Wood evidently speaks German, Arabic and other languages. Those are useful skills for the on-the-go journalist visiting the poly-lingual Middle East and are particularly so for ISIS, which sucks in recruits from around the globe. He conducts interviews with a variety of weirdo ISIS acolytes, sympathizers, fellow travelers, adventurers, agitators and nascent miscreants: these are genuinely fascinating. The insights he derives are simultaneously frightening (most of these characters are probably true believers in the Eric Hoffer sense of the term) and provide a useful platform for generalizing the story. Although interviews are by nature anecdotal, Wood carefully integrates nuggets of information/disinformation/propaganda and motives with the overall ISIS saga.
Perhaps Wood's most disputatious claim is that ISIS is -for better or (far more likely) for worse - not some singularly perverted, grotesquely deviant and tangential offshoot of Islam (though it's certainly all but the last of these) but rather the central tenents are part and parcel of the religion. They might be zealously applied, but they're there. He acerbically notes that, unlike in the natural sciences, there is no objective standard of any sort with Islam or any other religion by which "The Truth" can be validated. Wood cites plenty of well-referenced evidence from Islamic texts and the Koran to buttress his claims. Unpalatable as that politically incorrect and difficult to digest observation is, it's incontestable. Wood considers a candid acceptance of this fact a requisite to dealing with the problem. Of course, "dealing with the problem" is a null set at this point and the author avoids prescriptions on solving it.
The writing style is engaging and - following modern fashion - Wood revels in juxtaposing some humorous (and occasionally amusingly crass), snappy and pithy sentence after a windbag Islamist has vented his bilious, revanchist and condemnatory summary of the human situation (all bad except ISIS-derived orthodoxy). For instance, he calls one interview subject "dickish": it's true enough, but unexpected in a book of this type. Regardless, reader interest snaps sharply back into focus when a comment of this sort unexpectedly appears.
All told, this is one of the most interesting and engaging books of any sort I've chanced upon during the last several years. It's certainly the single best and most approachable history of the schism between Sunni and Shiite. It's also the best platform for understanding the execrable and violent ISIS movement. One thing Wood wants the reader to understand as the last page is turned: this isn't over and it certainly will not end either soon or well. It may be Islam's equivalent of the Thirty Years War.
The beginning of the book gives us historical background that explains the rise of the Islamic State and also their perspective. Since most Westerners are not necessarily well verse with Islam and radical Islam Wood’s discussion is helpful. But it is the main part of the book that features various personalities who support ISIS that is the most captivating. We see “evangelists” for the Islamic State trying to convert the author. At times we also see them explaining the people in the book being suspicious of the author as an outsider but opening up to what they believe and why they believe what they believe. Of course the author did not go to the Islamic State for these interviews but the bulk of the people interviewed are those who defend and advocate for the Islamic State. Though the author did not enter the Islamic State nevertheless he traveled quite a bit for the research of this book ranging from New York, Egypt, London, etc. While many people know of ISIS through their slick and dark internet propaganda videos nevertheless from this book we discover that the kind of men ISIS draws from also have their own quirkiness. I thought the “evangelist” who tried to convince the author to become a Muslim was quite memorable; the author certainly writes with a great sense of humor and insight of these guys’ personality but lest we think this is just fun and games and ISIS and their ilk are not that evil but it is all a big misunderstanding this “evangelist” has a dark side when the author noticed that one of the women that was at the man’s house looks like she was distressed. It turned out that under the veil was a Japanese woman who didn’t wanted to be there and wanted to leave which the author later helped escaped. That was a moment in the book that made me realize that radical Islam’s theology has consequences in terms of how they treat women within their own faith. The book’s inside look at the radical Anjem Choudary is equally memorable. Choudary is infamous for his wild interviews with the media stating all sort of outlandish and extremists things. Here in the book we also see that there is many side to this man and again also his quirkiness and inconsistencies. The author challenged him why was he still in England and haven’t gone to the Islamic State yet and the author’s theory is that guys like Choudary isn’t willing to leave the good things in the UK behind for an Islamic State that they are not ready to fully embrace. While there might be something to the author’s opinion, nevertheless we must not forget that these men and their influences are dangerous.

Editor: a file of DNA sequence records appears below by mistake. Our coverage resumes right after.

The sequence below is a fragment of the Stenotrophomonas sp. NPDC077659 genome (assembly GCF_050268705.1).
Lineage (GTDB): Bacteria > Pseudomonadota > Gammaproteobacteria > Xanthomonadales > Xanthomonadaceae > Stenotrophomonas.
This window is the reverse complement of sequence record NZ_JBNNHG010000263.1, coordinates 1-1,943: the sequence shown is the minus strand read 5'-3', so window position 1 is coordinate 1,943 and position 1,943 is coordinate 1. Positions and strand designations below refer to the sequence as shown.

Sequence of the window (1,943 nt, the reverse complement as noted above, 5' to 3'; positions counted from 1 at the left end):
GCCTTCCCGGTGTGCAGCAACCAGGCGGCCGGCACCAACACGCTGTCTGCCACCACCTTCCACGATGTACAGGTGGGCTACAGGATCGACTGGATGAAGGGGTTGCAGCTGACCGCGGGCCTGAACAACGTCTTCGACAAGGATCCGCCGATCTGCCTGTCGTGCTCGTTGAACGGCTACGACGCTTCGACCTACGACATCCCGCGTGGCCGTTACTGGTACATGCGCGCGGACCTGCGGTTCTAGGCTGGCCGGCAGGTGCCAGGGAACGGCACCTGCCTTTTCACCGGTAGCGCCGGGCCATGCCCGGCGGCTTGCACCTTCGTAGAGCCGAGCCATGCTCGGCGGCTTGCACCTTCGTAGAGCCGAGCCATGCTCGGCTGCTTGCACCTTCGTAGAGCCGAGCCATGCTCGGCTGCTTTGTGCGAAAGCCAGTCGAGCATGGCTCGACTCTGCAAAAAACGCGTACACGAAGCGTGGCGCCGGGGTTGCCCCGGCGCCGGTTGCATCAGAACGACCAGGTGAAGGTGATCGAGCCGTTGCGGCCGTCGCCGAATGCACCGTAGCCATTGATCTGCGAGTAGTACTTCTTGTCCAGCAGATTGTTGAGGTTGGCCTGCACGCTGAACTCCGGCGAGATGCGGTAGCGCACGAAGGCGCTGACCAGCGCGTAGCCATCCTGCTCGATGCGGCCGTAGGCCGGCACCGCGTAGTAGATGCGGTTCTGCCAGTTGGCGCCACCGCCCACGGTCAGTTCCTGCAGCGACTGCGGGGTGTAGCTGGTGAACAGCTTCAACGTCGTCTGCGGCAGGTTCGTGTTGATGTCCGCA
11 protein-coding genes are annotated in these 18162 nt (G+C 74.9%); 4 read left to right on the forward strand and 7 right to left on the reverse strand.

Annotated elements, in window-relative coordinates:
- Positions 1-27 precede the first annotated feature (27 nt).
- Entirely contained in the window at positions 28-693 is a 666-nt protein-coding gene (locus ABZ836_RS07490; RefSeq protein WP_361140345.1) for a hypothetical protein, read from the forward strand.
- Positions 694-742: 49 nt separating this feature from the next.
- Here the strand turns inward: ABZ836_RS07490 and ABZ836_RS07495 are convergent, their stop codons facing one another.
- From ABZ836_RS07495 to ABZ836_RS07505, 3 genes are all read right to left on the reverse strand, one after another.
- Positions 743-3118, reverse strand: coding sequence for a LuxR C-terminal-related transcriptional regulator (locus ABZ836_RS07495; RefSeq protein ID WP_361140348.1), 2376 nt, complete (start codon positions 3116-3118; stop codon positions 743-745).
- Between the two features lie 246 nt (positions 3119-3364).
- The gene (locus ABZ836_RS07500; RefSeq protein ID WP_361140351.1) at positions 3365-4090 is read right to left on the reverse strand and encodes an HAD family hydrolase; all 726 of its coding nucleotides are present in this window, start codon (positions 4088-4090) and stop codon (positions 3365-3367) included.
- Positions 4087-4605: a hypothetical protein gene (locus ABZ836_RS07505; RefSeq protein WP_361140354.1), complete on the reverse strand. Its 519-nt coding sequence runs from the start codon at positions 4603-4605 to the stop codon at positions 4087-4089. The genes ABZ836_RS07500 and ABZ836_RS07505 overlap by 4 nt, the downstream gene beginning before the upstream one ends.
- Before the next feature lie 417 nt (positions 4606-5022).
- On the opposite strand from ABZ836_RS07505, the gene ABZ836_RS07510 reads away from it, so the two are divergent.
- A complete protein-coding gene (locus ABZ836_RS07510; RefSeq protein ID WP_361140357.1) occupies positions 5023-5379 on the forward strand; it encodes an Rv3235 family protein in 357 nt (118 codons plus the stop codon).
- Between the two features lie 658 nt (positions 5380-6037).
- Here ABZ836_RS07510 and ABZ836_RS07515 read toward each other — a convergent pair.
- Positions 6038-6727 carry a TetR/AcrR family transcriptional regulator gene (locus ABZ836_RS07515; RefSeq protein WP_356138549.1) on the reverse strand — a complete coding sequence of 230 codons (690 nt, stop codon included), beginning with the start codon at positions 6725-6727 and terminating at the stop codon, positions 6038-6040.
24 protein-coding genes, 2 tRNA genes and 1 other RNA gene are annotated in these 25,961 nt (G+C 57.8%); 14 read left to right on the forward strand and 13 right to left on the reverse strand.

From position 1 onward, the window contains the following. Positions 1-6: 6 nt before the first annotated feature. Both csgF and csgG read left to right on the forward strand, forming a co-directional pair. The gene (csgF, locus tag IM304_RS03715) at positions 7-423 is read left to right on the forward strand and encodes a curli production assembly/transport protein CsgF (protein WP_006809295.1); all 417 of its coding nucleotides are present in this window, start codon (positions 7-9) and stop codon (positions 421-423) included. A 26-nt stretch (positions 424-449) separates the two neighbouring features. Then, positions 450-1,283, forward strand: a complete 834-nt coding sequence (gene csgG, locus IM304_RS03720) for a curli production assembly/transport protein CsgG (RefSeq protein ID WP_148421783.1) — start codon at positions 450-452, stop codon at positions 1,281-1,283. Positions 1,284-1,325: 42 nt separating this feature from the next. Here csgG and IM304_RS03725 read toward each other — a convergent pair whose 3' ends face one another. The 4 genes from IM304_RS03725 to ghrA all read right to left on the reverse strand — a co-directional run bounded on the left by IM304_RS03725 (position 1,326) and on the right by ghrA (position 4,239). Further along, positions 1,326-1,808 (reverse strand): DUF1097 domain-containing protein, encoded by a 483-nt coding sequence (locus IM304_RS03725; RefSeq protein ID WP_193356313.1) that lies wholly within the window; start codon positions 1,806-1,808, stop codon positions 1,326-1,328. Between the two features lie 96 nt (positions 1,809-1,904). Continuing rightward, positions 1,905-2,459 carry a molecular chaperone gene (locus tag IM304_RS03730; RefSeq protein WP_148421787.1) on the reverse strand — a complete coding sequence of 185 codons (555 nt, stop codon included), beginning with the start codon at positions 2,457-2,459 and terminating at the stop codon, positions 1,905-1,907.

Overall an insightful read; however if there is one thing I must say critically of this book is that the author unnecessarily attack Christianity even when his discussion didn’t warrant a tangent to Christianity. For instance in talking about an American member of the Islamic State the author noted that the man has a wife and child that is living with his parents. His parents are not Muslims but are Conservative Christians with the father being a military man himself. It was weird that the author had to talk about how the guy was going to also raise up his grandson under Republicanism as if being a Christian Conservative or a Republican is equivalent of being a radical Muslim.